Some people never get to try out the profession they dreamed about as a kid. Especially if you wanted to be an astronaut, President of the United States, secret agent or action movie star. Thanks to me being born with the best parents on the entire planet, I've had the chance to take a stab at making a living doing what I wanted to do since I was four, or at least I've been laboring under that notion for the last five years.
As a kid, I collected Mike Venezia's Greatest Artist books for children. I gobbled them up, absorbing all of the details about the extraordinary lives of artists. Only recently I realized that I didn't just want to be an artist so that I could create things; I envisioned myself living a life full of mystery, excitement and adventure. Cavorting with expatriate writers on the French Riviera while working on my next masterpiece; spending each spring in Paris to capture the beauty of the blooming city on my canvas; accidentally going days without food because I was fed enough by life itself.
None of my dreams included pricing artwork, marketing myself and my art, customer service, shipping, postage fees or crafting, let alone doing all of this in my studio/bedroom that I've lived in since I was six, let alone in New Jersey.
I always try to tell myself that I'm living my dream- I'm making money (not a living, really, but money. If I didn't live at home, there's no way on earth that I'd be making enough for rent) as an artist. "An artist"... but that's not really what I am. I'm a businesswoman. I spend about one hour every three weeks actually drawing or painting, while almost all of my time is consumed with listing things on etsy, corresponding with customers, packing orders, ordering supplies, making products and marketing those products on my social networking sites. This is not being an artist. This, unfortunately, is actually the LAST thing I ever wanted to do.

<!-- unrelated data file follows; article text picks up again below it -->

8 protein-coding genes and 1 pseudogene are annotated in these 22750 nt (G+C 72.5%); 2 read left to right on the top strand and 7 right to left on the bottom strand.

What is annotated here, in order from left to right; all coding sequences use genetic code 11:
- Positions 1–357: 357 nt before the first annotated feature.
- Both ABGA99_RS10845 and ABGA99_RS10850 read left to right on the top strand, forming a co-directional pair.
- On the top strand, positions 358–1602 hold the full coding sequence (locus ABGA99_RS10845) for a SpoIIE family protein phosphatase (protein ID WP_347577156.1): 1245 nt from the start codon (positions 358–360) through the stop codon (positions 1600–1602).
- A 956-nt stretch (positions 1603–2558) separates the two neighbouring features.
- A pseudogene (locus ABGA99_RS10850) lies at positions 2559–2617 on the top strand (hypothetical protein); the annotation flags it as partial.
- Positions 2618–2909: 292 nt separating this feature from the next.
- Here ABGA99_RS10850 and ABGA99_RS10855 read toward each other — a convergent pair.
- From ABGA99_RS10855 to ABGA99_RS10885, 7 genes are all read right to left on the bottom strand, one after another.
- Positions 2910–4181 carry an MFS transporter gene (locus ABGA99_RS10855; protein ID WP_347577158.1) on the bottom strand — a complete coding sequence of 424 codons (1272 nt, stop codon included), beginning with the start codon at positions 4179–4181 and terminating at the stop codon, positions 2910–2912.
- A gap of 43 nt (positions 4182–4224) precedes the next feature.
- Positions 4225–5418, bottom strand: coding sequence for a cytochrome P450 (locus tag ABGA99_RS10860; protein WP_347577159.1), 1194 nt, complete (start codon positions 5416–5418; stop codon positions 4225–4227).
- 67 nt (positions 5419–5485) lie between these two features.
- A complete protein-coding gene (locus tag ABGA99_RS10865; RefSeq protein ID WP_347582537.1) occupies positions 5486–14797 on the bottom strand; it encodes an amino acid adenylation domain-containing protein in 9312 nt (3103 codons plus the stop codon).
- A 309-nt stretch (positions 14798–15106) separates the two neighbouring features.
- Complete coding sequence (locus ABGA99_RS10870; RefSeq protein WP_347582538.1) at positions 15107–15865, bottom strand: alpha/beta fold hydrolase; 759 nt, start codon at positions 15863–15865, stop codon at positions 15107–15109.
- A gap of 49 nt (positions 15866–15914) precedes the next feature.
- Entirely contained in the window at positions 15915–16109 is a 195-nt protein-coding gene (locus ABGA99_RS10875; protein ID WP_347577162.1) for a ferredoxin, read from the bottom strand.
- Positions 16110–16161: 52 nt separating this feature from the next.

My parents have always been in business for themselves. When my dad was 22 years old, he already owned his own record store with a friend. Around 1980, he and my mom opened the business that they have now, a music t-shirt mail order company. Growing up in this atmosphere, I saw the strain that it placed on my parents and the stress that a career in customer service can cause. Keeping inventory, packing orders, corresponding with customers... these were the things that my parents did full time, that I hated growing up. And that's what I'm doing now. It's really a cruel irony.
I have fantasies of my flapper drawings turning into some kind of Hello Kitty phenomenon, being printed on little girls' backpacks and school binders; grown women getting excited to see a Flapper Doodle cell phone case or cake pan. But the steps it would take to get there just aren't for me. Unless some company swooped in and asked to license my flappers, I really can't see myself doing this for the rest of my life. And I don't want to be 40 when I finally realize that I'm living the same life that caused my parents so much stress.
If you're a fan, don't worry, I'm not stopping the flappers. I just need to reevaluate my life and figure out what I really want to do. I doubt that professional grapefruit juice taster or full time movie watcher are real professions, so I'm kind of drawing a blank.
I don't want all of my hard work over the last few years to completely go to waste, but I don't want five years' work dictating what I do for the rest of my life, either. Ideally, I really would like to be that artist drifting from European country to European country, staying up all hours of the night discussing philosophy with other crazy people like me. But I'm finally realizing my dream is as unlikely as becoming an astronaut, President of the United States or a secret agent.
I guess I just have to start from scratch and figure out what I really want to be, when I grow up.